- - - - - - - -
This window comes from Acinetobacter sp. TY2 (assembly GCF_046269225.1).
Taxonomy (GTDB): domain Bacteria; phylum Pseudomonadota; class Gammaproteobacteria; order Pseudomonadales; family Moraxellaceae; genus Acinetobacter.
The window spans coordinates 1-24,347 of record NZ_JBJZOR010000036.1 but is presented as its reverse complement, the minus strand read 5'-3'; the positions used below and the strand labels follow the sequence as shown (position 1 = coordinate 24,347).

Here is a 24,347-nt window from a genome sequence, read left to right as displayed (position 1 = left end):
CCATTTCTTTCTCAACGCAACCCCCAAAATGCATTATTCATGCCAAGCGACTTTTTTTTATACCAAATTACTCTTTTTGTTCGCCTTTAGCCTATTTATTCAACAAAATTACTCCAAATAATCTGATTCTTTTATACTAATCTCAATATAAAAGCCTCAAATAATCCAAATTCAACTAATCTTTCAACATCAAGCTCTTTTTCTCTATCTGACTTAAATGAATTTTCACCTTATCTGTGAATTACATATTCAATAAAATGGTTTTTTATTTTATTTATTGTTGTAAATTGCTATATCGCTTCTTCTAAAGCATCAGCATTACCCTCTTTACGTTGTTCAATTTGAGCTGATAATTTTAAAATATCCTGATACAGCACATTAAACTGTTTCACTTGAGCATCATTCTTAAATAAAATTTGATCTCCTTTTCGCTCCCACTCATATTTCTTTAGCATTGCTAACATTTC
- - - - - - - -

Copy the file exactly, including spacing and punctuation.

This window comes from Acinetobacter sp. TY2 (assembly GCF_046269225.1).
Taxonomy (GTDB): domain Bacteria; phylum Pseudomonadota; class Gammaproteobacteria; order Pseudomonadales; family Moraxellaceae; genus Acinetobacter.
The window spans coordinates 1-24,347 of record NZ_JBJZOR010000036.1 but is presented as its reverse complement, the minus strand read 5'-3'; the positions used below and the strand labels follow the sequence as shown (position 1 = coordinate 24,347).

Here is a 24,347-nt window from a genome sequence, read left to right as displayed (position 1 = left end):
CCATTTCTTTCTCAACGCAACCCCCAAAATGCATTATTCATGCCAAGCGACTTTTTTTTATACCAAATTACTCTTTTTGTTCGCCTTTAGCCTATTTATTCAACAAAATTACTCCAAATAATCTGATTCTTTTATACTAATCTCAATATAAAAGCCTCAAATAATCCAAATTCAACTAATCTTTCAACATCAAGCTCTTTTTCTCTATCTGACTTAAATGAATTTTCACCTTATCTGTGAATTACATATTCAATAAAATGGTTTTTTATTTTATTTATTGTTGTAAATTGCTATATCGCTTCTTCTAAAGCATCAGCATTACCCTCTTTACGTTGTTCAATTTGAGCTGATAATTTTAAAATATCCTGATACAGCACATTAAACTGTTTCACTTGAGCATCATTCTTAAATAAAATTTGATCTCCTTTTCGCTCCCACTCATATTTCTTTAGCATTGCTAACATTTC